Pfizer’s Paxlovid is being rolled out around the world. But in some ways it’s even more experimental than the pharma company’s Covid shot. For example, Health Canada — which, like the US FDA, is a decades-long ally of the pharma industry — admits that, “Not many people have taken Paxlovid. Serious and unexpected side effects may happen.”
by Rosemary Frei, MSc
January 26, 2022
The gigantic truck convoys are rolling toward Ottawa, accompanied by wall-to-wall supporters and media coverage.
At the same time though, Pfizer’s Paxlovid is starting to be rolled out relatively quietly across North America, Europe, the U.K. and beyond.
It’s a set of pills for Covid – and it’s the second part of a one-two punch that started with the company’s mRNA Covid shot.
But there’s little if any ‘pax’ (the Latin word for peace) likely to come from these pills.
Paxlovid has been tested on very few people so far. It’s not being studied at all on vaccinated people or those who’ve had Covid. The pills negatively interact with many very widely used medications. Plus of course the studies are being manipulated to produce seemingly good results.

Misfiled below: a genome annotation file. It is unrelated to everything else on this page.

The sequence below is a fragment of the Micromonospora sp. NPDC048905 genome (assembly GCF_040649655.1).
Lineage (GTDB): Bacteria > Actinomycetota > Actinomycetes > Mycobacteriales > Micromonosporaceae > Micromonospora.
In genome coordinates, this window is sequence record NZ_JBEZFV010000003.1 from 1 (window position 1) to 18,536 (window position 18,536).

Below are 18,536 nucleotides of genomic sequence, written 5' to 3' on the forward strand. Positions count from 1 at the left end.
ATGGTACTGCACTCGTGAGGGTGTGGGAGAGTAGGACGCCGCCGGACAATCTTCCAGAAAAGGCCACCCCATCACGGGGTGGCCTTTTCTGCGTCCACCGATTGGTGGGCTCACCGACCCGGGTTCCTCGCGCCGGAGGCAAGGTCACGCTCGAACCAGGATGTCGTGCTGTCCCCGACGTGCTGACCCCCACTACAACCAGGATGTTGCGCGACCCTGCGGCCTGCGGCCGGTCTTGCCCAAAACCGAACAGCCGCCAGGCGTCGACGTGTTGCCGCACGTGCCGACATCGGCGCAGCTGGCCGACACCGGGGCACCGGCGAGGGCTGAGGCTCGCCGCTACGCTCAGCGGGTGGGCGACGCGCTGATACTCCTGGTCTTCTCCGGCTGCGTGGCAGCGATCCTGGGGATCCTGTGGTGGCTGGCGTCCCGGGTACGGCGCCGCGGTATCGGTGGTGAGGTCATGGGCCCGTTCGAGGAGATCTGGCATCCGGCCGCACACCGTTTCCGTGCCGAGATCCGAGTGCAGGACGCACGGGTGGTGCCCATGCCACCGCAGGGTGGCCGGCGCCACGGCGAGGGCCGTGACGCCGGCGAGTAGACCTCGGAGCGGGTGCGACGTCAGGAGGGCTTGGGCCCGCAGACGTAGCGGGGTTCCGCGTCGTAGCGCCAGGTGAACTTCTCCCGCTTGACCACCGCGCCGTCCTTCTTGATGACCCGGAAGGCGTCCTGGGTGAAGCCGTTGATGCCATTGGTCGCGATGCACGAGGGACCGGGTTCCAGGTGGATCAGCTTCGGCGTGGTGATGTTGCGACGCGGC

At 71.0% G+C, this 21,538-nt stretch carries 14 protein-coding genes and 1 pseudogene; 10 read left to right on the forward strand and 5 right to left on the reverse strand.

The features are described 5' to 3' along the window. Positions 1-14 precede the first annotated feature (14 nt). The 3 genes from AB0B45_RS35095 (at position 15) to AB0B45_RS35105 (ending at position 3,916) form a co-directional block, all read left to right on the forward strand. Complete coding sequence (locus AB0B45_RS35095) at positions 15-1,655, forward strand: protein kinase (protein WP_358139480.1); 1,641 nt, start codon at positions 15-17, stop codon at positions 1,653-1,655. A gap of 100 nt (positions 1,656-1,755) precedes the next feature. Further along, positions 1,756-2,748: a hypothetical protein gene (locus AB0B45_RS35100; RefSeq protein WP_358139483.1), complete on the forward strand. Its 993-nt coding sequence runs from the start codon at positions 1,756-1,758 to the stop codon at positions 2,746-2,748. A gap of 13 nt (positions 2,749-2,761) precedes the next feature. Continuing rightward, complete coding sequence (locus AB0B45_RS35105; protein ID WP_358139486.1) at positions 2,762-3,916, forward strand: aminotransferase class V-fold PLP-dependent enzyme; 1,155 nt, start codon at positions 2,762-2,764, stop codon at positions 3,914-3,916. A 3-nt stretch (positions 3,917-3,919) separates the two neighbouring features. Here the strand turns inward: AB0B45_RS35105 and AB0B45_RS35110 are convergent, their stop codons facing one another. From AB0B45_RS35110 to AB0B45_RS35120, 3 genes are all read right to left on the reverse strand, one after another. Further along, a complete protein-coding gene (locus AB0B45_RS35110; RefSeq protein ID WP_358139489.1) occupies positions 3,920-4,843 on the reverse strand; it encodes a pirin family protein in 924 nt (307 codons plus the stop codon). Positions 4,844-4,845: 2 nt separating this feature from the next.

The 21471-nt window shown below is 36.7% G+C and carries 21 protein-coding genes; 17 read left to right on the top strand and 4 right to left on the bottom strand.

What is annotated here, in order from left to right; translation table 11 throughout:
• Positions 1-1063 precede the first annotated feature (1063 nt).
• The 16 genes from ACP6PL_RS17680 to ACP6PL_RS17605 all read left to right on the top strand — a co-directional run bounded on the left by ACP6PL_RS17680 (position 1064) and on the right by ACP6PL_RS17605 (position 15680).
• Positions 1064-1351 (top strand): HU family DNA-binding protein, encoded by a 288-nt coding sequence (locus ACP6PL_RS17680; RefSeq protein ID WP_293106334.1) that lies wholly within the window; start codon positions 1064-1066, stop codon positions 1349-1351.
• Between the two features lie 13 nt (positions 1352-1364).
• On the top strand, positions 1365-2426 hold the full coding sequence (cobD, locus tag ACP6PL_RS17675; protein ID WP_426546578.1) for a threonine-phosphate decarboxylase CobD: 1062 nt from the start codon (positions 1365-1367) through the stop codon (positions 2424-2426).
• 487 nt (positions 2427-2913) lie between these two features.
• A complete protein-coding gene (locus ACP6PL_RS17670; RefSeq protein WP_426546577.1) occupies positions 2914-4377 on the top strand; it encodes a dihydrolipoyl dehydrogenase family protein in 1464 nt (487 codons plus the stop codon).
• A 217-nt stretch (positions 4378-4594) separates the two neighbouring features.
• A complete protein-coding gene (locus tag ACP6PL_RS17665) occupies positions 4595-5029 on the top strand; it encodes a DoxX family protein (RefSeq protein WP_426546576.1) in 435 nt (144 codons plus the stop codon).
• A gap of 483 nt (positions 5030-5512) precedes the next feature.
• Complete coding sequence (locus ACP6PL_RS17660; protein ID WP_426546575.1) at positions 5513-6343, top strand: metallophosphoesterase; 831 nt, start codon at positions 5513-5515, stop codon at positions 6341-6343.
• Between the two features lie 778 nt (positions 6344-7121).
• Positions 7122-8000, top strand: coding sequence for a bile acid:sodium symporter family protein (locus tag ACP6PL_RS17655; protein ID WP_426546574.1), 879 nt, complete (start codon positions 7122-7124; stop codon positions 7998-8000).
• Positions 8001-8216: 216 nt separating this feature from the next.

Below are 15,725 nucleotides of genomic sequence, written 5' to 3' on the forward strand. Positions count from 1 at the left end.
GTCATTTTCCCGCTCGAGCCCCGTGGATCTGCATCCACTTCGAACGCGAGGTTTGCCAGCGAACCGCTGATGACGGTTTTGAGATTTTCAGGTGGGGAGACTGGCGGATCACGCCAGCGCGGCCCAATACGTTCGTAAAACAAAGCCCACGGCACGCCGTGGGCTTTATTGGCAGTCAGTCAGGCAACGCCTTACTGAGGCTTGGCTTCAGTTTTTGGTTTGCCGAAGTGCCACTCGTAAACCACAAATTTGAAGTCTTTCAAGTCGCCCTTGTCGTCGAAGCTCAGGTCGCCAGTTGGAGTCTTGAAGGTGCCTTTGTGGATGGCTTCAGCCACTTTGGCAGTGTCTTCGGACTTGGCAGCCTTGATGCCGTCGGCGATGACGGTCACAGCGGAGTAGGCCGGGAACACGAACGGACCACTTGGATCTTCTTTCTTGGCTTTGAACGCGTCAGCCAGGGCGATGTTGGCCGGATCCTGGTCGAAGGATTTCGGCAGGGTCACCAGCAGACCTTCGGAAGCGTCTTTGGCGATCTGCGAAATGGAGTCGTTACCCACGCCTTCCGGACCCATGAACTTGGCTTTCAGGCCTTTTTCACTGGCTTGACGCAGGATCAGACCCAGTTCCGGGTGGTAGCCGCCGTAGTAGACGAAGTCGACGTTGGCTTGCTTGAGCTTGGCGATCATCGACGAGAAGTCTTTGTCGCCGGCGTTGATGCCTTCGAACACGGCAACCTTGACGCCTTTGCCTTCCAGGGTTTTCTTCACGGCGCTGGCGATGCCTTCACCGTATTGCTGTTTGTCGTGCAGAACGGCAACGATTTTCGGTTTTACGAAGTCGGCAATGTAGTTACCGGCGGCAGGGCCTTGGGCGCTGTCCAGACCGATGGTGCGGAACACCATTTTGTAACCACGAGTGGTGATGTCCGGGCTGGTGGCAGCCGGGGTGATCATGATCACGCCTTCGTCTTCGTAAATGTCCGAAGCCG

I’ve heard that behind the scenes some regulatory-agency employees are sick and tired of yielding to intense pressure from politicians, public-health officials and Big Pharma. They don’t want members of the public to take this extremely poorly studied and potentially very dangerous set of pills.
This nirmatrelvir/ritonavir combo was authorized for use in the U.S. by the Food and Drug Administration under an Emergency Use Authorization (EUA) on Dec. 22, 2021, and for use in Canada by Health Canada on Jan. 17, 2022.
(Note that authorization isn’t approval; it’s very rapid evaluation followed by the nod to let tens of millions of people take it, because supposedly we’re in an unprecedented public-health crisis akin to a war.)